In December 2006 hassium270 (^{270}Hs), with 108 protons and 162 neutrons, was discovered by an international team of scientists led by the Technical University of Munich having the unusually long halflife of 22 seconds. Hassium270 evidently forms part of an island of stability, and may even be double magic.^{[4]}^{[5]}
Derivation
Magic numbers are typically obtained by empirical studies; however, if the form of the nuclear potential is known then the Schrödinger equation can be solved for the motion of nucleons and energy levels determined. Nuclear shells are said to occur when the separation between energy levels is significantly greater than the local mean separation.
In the shell model for the nucleus, magic numbers are the numbers of nucleons at which a shell is filled. For instance the magic number 8 occurs when 1s_{1/2}, 1p_{3/2}, 1p_{1/2} energy levels are filled as there is a large energy gap between the 1p_{1/2} and the next highest 1d_{5/2} energy levels. The empirical values can be reproduced using the classical shell model with a strong spinorbit interaction.
The atomic analog to nuclear magic numbers are those numbers of electrons leading to discontinuities in the ionization energy. These occur for the noble gases helium, neon, argon, krypton, xenon, and radon. Hence, the "atomic magic numbers" are 2, 10, 18, 36, 54, and 86.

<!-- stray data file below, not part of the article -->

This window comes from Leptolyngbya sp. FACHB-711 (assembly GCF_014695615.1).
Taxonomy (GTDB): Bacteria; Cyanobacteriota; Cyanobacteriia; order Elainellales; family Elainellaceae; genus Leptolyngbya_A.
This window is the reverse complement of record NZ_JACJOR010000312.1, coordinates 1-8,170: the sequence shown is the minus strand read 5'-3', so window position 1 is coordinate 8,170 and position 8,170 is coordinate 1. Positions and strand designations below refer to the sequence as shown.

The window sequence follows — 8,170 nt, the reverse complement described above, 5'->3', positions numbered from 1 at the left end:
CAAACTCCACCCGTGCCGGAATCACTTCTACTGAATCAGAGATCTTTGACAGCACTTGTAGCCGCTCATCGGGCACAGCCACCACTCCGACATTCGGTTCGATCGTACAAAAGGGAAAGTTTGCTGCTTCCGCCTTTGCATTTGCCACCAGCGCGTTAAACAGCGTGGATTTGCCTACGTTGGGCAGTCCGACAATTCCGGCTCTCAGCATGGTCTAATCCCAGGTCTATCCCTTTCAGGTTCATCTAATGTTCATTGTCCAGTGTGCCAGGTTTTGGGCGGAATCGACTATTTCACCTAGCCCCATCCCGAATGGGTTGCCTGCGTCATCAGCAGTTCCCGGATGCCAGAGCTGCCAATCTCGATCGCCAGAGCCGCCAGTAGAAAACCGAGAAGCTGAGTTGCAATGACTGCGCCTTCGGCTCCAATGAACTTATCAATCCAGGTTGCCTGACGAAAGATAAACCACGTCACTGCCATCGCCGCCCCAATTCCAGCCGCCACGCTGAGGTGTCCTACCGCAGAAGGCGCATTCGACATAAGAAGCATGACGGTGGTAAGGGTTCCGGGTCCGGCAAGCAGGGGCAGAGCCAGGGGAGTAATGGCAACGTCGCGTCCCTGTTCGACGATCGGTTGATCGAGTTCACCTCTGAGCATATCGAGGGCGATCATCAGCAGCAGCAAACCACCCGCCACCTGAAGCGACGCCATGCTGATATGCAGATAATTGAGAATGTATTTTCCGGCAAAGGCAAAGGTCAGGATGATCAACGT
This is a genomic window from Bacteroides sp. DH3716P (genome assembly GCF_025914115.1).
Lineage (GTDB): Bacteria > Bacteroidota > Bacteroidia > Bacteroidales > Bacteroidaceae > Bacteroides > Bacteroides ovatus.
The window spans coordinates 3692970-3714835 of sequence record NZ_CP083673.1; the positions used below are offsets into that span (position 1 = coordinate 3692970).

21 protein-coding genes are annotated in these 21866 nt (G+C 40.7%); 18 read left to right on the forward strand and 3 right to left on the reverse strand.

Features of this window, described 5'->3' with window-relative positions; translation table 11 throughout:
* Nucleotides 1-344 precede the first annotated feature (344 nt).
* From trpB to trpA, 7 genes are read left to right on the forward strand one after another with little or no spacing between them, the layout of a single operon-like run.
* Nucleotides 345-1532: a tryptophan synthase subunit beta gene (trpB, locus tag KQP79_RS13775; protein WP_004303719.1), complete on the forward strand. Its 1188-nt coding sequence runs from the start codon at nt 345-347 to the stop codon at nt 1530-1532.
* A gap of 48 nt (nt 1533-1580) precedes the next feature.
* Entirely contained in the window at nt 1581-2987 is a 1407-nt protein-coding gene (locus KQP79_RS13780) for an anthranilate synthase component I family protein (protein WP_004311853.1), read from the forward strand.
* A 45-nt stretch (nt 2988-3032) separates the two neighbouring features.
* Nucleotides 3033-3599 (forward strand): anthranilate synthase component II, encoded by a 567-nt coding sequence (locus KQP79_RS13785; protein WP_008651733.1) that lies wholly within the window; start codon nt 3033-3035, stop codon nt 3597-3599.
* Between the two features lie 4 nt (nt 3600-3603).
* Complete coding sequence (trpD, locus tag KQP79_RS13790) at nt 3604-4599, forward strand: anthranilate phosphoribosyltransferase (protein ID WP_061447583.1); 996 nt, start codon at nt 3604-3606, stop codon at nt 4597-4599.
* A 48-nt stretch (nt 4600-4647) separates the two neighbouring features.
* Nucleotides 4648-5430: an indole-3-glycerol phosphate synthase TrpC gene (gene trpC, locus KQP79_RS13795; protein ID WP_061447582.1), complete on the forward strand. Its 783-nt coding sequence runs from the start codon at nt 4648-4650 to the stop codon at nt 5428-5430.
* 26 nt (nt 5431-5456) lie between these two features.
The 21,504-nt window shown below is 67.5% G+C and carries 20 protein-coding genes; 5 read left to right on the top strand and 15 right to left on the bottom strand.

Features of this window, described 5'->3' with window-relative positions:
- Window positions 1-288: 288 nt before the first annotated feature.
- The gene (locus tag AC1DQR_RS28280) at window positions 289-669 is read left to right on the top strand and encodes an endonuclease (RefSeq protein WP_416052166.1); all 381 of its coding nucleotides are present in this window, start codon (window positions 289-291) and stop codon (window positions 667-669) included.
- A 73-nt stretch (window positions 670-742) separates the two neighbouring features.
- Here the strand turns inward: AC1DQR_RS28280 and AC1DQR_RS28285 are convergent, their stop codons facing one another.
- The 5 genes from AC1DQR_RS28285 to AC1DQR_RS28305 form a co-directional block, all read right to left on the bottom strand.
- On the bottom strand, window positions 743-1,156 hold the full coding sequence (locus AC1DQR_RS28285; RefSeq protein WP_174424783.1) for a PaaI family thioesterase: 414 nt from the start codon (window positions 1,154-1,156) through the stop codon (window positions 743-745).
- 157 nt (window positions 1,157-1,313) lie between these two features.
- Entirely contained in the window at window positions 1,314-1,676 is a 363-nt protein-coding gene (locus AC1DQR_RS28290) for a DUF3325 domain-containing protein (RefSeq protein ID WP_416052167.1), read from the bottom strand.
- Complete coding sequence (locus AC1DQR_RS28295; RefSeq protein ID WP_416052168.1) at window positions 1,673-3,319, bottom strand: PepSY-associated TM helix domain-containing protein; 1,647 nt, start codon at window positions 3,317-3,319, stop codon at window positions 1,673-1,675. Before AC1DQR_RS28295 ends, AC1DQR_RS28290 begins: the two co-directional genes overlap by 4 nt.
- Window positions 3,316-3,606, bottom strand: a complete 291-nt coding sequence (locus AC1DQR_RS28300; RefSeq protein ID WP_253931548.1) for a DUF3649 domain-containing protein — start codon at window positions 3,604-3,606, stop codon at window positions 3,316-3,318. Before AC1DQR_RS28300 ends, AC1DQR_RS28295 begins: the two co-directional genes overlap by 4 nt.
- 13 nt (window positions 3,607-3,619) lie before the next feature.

In 2007, Jozsef Garai from Florida International University proposed a mathematical formula describing the periodicity of the nucleus in the periodic system based on the tetrahedron.^{[6]}
See also
References
 ^ This reminiscence, from a talk by Moszkowski presented at the APS meeting in Indianapolis, May 4, 1996, is mentioned by Georges Audi in the paper "The History of Nuclidic Masses and of their Evaluation" (arXiv 2006)
 ^ W., P. (October 23, 1999). "Twicemagic metal makes its debut  isotope of nickel". Science News. http://www.findarticles.com/p/articles/mi_m1200/is_17_156/ai_57799535. Retrieved 20060929.
 ^ Nave, C. R.. "The Most Tightly Bound Nuclei". HyperPhysics. http://hyperphysics.phyastr.gsu.edu/hbase/nucene/nucbin2.html#c1.
 ^ Mason Inman (20061214). "A Nuclear Magic Trick". Physical Review Focus. http://focus.aps.org/story/v18/st19. Retrieved 20061225.
 ^ Dvorak, J.; Brüchle, W.; Chelnokov, M.; Dressler, R.; Düllmann, Ch. E.; Eberhardt, K.; Gorshkov, V.; Jäger, E. et al. (2006). "Doubly Magic Nucleus _{108}^{270}Hs_{162}". Physical Review Letters 97. Bibcode 2006PhRvL..97x2501D. doi:10.1103/PhysRevLett.97.242501. PMID 17280272.
 ^ Garai, Jozsef (2007). "Mathematical formulas describing the sequences of the periodic table". International Journal of Quantum Chemistry 108: 667. Bibcode 2008IJQC..108..667G. doi:10.1002/qua.21529.
External links
 Nave, C. R.. "Shell Model of Nucleus". HyperPhysics. http://hyperphysics.phyastr.gsu.edu/hbase/nuclear/shell.html.
 OEIS : A018226 Magic numbers: atoms with one of these numbers of protons or neutrons in their nuclei are considered to be stable."AEIS A018226". http://oeis.org/A018226.
 Scerri, Eric (2007). The Periodic Table, Its Story and Its Significance. Oxford University Press. ISBN 0195305736. see chapter 10 especially.
Categories: Isotopes
 Periodic table
 Radioactivity